Given this apparent time-locking of pupil response to decision timing, we were interested in determining whether the time of maximum dilation in the 10-s decision period could be used to predict the chosen interval in any given trial. Because the time of maximum pupil dilation computed from the raw (non-normalized) data was readily available at the end of the decision period (i.e., in experiments 2a,b and 3 prior to the report) this measure was used for trial-by-trial prediction. In experiment 1, the time of maximal dilation (tmax) depended significantly on the 2-s interval in which the button was pressed (Figure 2 E, F(4,439) = 12.04, p = 2.7 × 10−9). Pairwise significant differences (post-hoc Tukey-Kramer) existed between interval I versus all other intervals, II vs (IV,V)and III vs V. In experiment 2a, a similar dependence was found between chosen interval tmax (Figure 2 F, F(4,436) = 6.51, p = 4.3 × 10−5), with significant differences between the interval I versus intervals (IV,V), and II vs (IV, V). In experiment 2b, the variant of experiment 2a without reward, a similar – albeit slightly weaker – pattern was found [F(4,441) = 3.34; p = 0.01], with significant differences between interval II vs. (IV, V). Aggregating the two covert choice experiments (experiments 2a,b) with a total of 10 observers and 887 trials shows a significant effect [F(4,882) = 8.85, p = 5.3 × 10−7] with significant post-hoc differences between intervals I vs.(IV,V) and II vs. (IV,V). Finally, the “instructed pick” experiment yielded a strong dependence between “chosen” interval and tmax with F(4,444) = 13.49, p = 2.2 × 10−10 (Figure 2 H) and significant differences between intervals I vs. (III, IV, V), II vs. V and III vs. V. In summary, in all experimental conditions there is a significant dependence of tmax, the time of maximum pupil dilation, on the chosen interval, no matter, whether the response is immediate or concealed, in the absence or presence of reward or whether the choice is voluntary or instructed.

Inter-Individual Differences

So far, we have pooled the data in each experiment and neglected the fact that they stem from distinct observers. Similar results as in the pooled analysis were obtained when the factor observer was treated as fixed effect in a 2-factor ANOVA with factors observer and chosen interval (Table 1 , first rows of each experiment). When accounting for inter-individual variance by treating the factor observer as random effect, significance prevailed in all experiments, with the exception of considering experiment 2b in isolation and including second-order interactions in the model (Table 1 , second rows). Experiment 2b also shows a significant effect, when only main effects are considered (Table 1 , third rows) or the “outlier” observer (see below) is excluded (Table 1 , caption). In all experiments but experiment 1, there was a significant main effect of observer and no interaction between observers and chosen interval. This shows that, although tmax is a robust predictor of chosen interval, substantial individual differences between the exact timing of the pupil response relative to the choice exist.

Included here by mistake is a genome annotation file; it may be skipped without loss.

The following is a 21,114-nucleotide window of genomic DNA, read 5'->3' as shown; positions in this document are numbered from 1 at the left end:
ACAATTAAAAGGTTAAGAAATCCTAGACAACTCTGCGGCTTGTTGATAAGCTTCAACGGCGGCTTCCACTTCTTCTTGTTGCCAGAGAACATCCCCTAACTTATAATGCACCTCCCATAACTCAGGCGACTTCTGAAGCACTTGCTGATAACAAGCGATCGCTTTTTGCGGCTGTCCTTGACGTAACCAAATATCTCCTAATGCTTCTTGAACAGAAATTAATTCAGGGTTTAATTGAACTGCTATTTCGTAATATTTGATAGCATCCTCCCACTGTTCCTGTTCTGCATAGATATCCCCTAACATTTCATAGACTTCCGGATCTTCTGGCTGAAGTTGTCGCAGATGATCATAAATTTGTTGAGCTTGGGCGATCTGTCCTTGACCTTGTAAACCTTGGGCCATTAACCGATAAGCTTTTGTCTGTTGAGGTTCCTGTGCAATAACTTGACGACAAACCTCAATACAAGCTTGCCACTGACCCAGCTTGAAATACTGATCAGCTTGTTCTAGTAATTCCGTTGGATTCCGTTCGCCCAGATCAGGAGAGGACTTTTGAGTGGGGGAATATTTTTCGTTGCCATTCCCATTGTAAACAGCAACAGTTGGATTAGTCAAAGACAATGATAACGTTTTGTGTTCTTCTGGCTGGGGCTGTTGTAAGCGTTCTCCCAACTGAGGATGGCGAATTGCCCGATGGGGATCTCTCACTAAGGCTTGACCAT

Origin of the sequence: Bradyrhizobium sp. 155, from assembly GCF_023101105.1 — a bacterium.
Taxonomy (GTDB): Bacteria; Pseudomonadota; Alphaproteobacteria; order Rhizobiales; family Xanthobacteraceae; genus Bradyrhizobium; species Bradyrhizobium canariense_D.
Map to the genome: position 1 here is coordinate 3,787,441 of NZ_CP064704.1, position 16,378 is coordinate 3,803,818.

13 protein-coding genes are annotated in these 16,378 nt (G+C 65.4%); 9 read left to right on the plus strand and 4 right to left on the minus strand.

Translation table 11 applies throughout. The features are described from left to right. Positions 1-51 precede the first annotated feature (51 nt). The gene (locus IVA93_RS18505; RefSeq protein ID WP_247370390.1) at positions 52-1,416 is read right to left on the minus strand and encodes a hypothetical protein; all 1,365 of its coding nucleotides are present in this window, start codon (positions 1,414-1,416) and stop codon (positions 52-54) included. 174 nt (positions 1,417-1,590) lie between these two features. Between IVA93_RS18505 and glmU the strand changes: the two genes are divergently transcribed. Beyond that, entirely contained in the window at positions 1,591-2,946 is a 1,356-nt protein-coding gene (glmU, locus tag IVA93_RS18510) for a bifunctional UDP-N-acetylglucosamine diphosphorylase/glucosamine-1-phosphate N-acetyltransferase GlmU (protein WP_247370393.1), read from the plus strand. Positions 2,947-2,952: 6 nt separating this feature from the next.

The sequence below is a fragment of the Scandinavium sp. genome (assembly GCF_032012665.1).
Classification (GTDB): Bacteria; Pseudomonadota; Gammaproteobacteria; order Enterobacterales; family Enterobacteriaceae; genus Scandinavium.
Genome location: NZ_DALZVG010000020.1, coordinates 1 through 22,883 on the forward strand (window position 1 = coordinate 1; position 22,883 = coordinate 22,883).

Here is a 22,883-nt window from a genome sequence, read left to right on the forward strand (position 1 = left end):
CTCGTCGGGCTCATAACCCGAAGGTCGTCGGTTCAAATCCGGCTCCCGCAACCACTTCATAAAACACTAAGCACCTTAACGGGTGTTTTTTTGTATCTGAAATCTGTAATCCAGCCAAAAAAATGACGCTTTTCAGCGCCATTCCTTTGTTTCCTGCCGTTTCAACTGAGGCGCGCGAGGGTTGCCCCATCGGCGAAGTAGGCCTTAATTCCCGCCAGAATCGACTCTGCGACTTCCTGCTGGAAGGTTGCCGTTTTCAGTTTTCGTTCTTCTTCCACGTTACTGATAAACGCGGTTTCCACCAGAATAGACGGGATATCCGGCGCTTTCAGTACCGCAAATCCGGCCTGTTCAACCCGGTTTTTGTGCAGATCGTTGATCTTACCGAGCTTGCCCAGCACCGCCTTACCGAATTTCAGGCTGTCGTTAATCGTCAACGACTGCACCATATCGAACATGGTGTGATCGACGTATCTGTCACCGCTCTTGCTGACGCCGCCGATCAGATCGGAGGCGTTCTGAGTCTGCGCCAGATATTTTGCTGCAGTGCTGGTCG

Table 1. Overview over 2-factor ANOVA results.
To further visualize these differences, we plotted the mean tmax of each observer depending on chosen interval (Figure 2 , bottom row). Across all experiments observers exhibit a trend for a later tmax in case of later chosen intervals, although slopes and lags between chosen interval and peak of response vary among observers and across experiments. The sole exception to the general trend is found in one observer in experiment 2b, who exhibits an opposing trend (medium gray in Figure 2 P). This outlier is the main cause for the substantially weaker effect in the population data of experiment 2b as compared to experiment 2a. By excluding this outlier, the effect of chosen interval in the pooled analysis of experiment 2b (see Pupil dilation pooled over all observers) indeed becomes comparable in effect size to experiment 2a (p = 4.1 × 10−6, F(4,353) = 8.15), and also all other reported analyses become significant for experiment 2b in isolation (see captions of Tables 1 and 2 ).
In summary, with the exception of the immediate response condition – there is substantial variation across individuals in the lag between chosen interval and time of peak pupil response. Given this inter-observer variability, it is even more remarkable that tmax is a comparably reliable predictor of the chosen interval in covert choice and instructed pick.

Pupil-Response Function

Comparing results from the two experiments, the effect in experiment 1 seems clearer than in the covert choice experiments (experiments 2a,b) and even slightly more pronounced than in the instructed pick condition of experiment 3. This may be attributed partly to the fact that participants in experiment 1 were more likely to press the button towards the beginning of the trial (number of trials per chosen interval see Figure 2 A through D), providing more data for early intervals. Furthermore, because the button response immediately signals the participant’s decision to act it may provide a stricter time locking of decision to pupil response than the digit selection condition. This interpretation is in line with the larger inter-subject variability in the covert choice experiments (see above). Alternatively, this result may reflect actual differences between the overt and covert decision process. Irrespective of the relative magnitude of the results, in all cases, a time-locking of pupil response to decision timing is evident. This result provides the first evidence suggesting that NE may play the same role in consolidating cognitive decisions as has previously been proposed to be involved in the rapid selection of competing motor acts.